Empire editorial: Juneau can work together to tackle the energy crisis

Posted: Sunday, April 20, 2008

Juneau faces a daunting challenge in the months ahead as the cost of elec-tricity skyrockets nearly 500 percent in the wake of Wednesday's avalanche that cut Alaska's capital off from its main power source.

Alaska Electric Light & Power estimates the Snettisham hydroelectric project will be out of commission and the city powered by diesel for three months. In the meantime, the power company is burning through $1 million every three days just to buy the fuel needed to keep the city running.

We're all experiencing a high level of anxiety as we're trying to figure out how to pay for electricity in the months ahead. But we shouldn't panic. Instead, we need to work together as a community to find solutions to this crisis.

There are encouraging signs that this is already happening. In the days after the avalanche, the mayor asked the Juneau Economic Development Council to form a task force to look at ways to mitigate the negative effects of the spike in electricity prices. Members from such diverse groups and institutions as the Juneau Chamber of Commerce, United Way, Red Cross, True North Credit Union and the Southeast Alaska Conservation Council joined together to brainstorm solutions on Friday.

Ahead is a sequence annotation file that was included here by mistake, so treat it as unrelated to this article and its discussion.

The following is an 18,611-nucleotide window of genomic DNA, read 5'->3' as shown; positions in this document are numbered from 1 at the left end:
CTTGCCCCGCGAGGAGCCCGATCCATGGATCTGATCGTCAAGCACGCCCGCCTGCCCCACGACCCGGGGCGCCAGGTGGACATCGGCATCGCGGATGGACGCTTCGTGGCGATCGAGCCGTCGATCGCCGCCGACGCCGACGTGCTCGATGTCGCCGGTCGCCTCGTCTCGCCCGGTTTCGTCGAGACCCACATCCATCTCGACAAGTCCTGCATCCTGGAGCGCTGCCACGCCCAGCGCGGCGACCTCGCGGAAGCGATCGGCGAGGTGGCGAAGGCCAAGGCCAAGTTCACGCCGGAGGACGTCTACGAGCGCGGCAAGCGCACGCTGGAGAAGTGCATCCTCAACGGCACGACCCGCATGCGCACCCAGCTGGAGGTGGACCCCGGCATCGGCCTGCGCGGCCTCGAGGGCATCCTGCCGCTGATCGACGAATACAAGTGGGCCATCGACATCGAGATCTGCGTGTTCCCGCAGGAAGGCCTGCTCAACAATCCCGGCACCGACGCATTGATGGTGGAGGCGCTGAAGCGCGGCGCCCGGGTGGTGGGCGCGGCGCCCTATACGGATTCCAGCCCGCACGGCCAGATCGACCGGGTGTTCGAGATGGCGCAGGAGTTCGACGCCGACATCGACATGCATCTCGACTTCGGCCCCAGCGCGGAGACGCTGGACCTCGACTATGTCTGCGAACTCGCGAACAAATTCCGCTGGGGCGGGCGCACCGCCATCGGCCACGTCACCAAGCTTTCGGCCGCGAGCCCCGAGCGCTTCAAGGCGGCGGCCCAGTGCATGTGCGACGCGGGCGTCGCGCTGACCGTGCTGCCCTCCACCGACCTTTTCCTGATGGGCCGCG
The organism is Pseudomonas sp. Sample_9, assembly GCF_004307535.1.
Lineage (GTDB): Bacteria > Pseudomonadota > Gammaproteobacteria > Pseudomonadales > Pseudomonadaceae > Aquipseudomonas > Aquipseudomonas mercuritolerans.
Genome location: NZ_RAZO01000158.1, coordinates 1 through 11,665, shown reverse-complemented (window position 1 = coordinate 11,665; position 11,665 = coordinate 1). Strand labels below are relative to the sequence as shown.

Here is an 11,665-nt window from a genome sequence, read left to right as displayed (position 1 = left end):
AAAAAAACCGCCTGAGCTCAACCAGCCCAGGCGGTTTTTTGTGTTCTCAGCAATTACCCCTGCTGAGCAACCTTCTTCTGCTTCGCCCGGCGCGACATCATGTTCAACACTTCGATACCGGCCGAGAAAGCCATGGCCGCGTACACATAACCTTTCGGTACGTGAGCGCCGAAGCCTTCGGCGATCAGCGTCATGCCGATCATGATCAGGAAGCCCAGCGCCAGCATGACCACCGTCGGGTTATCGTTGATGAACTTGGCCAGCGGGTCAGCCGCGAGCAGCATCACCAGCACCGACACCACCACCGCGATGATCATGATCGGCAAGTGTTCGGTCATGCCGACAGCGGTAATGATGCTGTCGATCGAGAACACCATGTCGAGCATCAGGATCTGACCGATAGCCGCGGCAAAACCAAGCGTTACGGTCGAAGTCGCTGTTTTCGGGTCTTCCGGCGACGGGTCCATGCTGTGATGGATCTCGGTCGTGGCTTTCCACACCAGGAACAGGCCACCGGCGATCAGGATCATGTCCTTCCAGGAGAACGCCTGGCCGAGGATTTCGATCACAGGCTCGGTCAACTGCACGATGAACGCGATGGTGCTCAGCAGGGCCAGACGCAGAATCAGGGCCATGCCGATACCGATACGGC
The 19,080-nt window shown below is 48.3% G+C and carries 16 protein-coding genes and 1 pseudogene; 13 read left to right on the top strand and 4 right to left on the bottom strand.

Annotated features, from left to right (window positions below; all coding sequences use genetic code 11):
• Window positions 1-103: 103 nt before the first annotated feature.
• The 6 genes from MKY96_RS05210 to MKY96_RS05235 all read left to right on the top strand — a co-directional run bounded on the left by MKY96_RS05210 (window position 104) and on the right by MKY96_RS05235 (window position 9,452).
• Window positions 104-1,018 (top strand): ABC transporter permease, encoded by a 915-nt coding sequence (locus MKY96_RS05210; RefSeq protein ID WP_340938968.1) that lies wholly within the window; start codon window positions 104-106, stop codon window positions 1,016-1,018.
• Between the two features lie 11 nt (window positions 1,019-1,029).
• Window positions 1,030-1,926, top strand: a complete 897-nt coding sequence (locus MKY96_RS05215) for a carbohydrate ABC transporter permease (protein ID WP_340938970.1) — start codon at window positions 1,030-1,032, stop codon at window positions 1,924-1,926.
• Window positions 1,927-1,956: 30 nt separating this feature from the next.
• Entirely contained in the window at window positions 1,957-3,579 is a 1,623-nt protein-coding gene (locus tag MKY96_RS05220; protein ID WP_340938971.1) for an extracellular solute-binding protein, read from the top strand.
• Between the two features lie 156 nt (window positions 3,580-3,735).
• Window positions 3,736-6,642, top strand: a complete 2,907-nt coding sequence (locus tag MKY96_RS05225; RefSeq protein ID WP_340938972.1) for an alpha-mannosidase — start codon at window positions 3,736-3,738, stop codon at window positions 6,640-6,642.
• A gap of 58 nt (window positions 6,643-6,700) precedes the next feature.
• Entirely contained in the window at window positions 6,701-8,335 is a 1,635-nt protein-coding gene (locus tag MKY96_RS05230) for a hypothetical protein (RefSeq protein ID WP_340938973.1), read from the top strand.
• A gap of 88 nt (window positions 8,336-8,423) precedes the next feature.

Some members on the task force have been on opposite sides of issues in the past, but everyone was focused on the problem at hand. After identifying the scope of the problem, the group, led by Brian Holst of the JEDC, went about identifying those who will be most affected. All of us will feel the pain in one way or another, but Juneau's elderly on fixed incomes as well as single-parent and low-income families are the most vulnerable.

The group decided there were two ways to deal with the crisis. One is through financial solutions such as offering special payment plans and pooling resources, and the other is through community outreach, which includes educating the public on safety and conserving electricity. The task force broke into two smaller groups that will meet next week to brainstorm specific solutions.

Though the next few months will undoubtedly be difficult, it's encouraging to see members of the community strategizing together.

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